24 Apr How to build a Bid Library
How to prepare a comprehensive Bid Library
Patience is power. Patience is not an absence of action; rather it is ‘timing’ – judging the right time to act, for the right principles and in the right way.
And so it is with creating your bid and tender library of policies and company information – it’s about timing and patience. The best time to start building your library to support your tender is now. The worst time? Well, that’s building your tender library when you are already involved in bidding for a tender.
Deadlines are a great leveller, and in coming to respect them, you will build better bids and be properly prepared, rather than expecting to fulfil complex procurement requirements as well as building a sustainable bid library at the same time. It’s just too much unless you employ a professional agency or have significant internal resources dedicated to the task.
When it’s ‘Write Time’, it’s the right time
So, if you believe for one moment there will be a time where you are quiet enough to build your library when you have ‘spare time’, sorry, that’s unlikely to happen. You need to make this as big a priority as actually seeking and implementing polished bids. It’s that important.
A collection of all your critical documents and thorough responses curated in one place should be refined over multiple submissions. This will save time and vastly improve the quality of your bids. It will contain the content, testimonials, graphics, and case studies for future bids and will be a starting point to more efficient future bids. What’s more, if you treat your library as a valuable intellectual property, will be enhanced from the constant feedback you get from each of your submissions.
A repeat performance
There are several requirements that are required in almost every tender. The firms that win bid business normally have a library of information and company policies to draw from, allowing them to spend more time finessing their responses to answer the specific evaluation criteria, and questions.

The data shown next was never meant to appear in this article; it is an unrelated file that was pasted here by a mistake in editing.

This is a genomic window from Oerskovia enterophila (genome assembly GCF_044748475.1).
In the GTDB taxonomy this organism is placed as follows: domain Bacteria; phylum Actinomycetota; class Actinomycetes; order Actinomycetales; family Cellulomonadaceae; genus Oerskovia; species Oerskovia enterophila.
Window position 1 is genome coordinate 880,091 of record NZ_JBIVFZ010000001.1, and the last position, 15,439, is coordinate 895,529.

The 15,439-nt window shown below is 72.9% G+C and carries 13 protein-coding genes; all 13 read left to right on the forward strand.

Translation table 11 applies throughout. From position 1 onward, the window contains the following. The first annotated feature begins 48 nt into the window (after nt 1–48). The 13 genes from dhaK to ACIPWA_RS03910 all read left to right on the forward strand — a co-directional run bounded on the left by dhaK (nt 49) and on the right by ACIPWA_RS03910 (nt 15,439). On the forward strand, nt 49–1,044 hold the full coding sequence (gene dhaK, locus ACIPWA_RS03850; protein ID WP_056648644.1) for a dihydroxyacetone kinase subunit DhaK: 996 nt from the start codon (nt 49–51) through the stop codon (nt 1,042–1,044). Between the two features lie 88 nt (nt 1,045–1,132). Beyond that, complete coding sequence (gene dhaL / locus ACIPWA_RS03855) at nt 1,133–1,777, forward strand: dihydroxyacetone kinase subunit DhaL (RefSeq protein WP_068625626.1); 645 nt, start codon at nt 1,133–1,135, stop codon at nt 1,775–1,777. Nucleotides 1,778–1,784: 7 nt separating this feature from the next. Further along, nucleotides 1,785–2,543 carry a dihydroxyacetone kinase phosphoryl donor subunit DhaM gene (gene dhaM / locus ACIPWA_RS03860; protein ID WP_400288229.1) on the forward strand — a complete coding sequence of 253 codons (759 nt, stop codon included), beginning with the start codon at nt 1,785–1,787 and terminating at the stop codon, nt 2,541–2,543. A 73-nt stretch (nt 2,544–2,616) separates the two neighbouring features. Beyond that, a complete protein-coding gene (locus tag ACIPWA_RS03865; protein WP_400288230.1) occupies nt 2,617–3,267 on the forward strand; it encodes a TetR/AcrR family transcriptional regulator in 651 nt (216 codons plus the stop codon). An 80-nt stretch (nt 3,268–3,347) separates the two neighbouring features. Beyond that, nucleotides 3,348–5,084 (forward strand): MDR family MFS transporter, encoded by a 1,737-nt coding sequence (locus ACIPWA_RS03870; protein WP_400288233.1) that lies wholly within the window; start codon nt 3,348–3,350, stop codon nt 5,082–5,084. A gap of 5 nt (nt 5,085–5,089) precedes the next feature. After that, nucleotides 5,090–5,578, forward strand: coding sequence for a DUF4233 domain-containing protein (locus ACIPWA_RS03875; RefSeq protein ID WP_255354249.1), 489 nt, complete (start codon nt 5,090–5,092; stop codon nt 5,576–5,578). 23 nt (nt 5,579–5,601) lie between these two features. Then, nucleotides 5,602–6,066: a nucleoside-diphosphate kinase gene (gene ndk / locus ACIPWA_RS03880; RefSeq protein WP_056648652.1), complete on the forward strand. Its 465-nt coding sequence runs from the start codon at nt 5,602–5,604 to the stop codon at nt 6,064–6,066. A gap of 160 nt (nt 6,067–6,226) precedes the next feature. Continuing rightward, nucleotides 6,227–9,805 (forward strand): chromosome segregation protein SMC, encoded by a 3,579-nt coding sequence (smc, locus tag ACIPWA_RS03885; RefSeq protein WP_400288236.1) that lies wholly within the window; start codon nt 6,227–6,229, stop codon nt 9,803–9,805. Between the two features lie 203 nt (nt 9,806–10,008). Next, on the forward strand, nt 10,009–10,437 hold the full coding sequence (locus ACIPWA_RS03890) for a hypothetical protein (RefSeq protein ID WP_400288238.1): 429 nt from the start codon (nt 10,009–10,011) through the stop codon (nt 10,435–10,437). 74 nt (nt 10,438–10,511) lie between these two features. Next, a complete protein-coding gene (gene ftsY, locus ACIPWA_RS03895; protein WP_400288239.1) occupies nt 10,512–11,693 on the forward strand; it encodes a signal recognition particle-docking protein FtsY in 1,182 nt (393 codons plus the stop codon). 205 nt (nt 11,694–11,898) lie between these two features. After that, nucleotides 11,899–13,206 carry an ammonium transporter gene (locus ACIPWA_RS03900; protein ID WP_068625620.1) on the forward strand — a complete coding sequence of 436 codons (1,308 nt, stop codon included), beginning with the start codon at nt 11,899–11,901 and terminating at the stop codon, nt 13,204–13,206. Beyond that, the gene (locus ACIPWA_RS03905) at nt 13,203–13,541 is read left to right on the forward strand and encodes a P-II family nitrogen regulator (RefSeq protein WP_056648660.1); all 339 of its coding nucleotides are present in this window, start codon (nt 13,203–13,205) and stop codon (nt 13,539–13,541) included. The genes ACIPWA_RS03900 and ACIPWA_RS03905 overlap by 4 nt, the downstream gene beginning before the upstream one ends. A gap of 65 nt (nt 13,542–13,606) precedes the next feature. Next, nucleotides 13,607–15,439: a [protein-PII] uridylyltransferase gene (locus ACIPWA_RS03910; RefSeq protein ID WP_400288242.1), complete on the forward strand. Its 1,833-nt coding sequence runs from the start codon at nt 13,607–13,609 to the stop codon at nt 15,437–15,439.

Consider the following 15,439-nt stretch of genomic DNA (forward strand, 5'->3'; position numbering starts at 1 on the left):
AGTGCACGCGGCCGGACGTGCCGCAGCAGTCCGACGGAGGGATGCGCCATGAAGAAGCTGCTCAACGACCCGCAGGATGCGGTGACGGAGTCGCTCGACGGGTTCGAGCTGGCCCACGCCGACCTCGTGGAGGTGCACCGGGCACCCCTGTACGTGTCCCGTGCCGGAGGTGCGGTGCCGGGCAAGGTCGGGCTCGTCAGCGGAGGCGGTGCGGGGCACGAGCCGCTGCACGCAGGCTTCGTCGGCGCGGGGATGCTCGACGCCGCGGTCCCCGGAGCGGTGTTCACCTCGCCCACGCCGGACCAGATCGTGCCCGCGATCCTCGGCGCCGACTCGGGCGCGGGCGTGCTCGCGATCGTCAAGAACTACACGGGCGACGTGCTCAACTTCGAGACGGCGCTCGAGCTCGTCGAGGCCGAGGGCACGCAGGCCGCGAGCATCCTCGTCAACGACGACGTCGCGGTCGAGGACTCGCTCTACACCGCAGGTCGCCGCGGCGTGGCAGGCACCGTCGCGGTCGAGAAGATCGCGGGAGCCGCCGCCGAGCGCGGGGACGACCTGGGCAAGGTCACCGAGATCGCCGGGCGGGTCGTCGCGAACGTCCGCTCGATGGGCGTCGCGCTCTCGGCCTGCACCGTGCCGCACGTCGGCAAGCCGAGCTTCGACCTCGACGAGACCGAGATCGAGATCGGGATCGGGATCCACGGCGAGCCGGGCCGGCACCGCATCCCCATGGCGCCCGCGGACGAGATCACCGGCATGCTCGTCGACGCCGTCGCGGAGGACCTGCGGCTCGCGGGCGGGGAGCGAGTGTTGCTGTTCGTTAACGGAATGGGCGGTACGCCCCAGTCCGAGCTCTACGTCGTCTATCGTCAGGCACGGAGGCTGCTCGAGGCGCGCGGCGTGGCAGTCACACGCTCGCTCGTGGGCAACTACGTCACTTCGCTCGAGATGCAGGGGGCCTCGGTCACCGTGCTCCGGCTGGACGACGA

You’ll need this and more in your library for most bids. May as well invest time in them…
1 Samples of your contract implementation plan. These can be very effective in a simple, clear Gantt chart, guiding the user on the distinct steps that you will undertake to implement the new business
2 Profiles the key members of your operational team – include their relevant qualifications, length of service with your company, experience in the clients’ business environment and an overview of their CV. But keep it brief
3 Case studies Dynamic, relevant and evidenced based where possible
4 Corporate policies such as Data Protection, Equality & Diversity Health & Safety, Corporate Social Responsibility, Environmental
5 Business Continuity, Quality Assurance and Complaints procedures
6 Testimonials Ask your carefully selected clients to write about their experiences of your work together. Think through what will have the greatest credibility and impact
7 Reference points (including the contact details of clients who have given permission to use them in a tender)
8 The last three years of accounts, audited as appropriate
9 Current insurance cover and values
10 A sample or two of any service level agreements and how you plan to deliver key performance indicators
11 Accreditations and corporate memberships that add to credibility
12 A database of key clients including length of contract, annual financial value, date of award, and nature of the undertakings listed by spend
13 Selected management information (finance, ownership, performance etc.)
14 Executive summary. This needs to drive home your vision for the contract. It should be compelling, believable and above all, a perfect sound bite of everything you aim to offer, together with your credentials for delivering it
Get proper support
When you’re up against a very tight deadline or not, you can outsource some of the core work to a professional bid and tender support agency. They will be able to ensure you have compliant and current information and to help you answer the questions and populate the bid.
If you found this blog useful, there’s a whole lot more useful support available. Give Katy a call on 01908 382 414 or reach out on social media to hook up your free one hour consultation to get you started.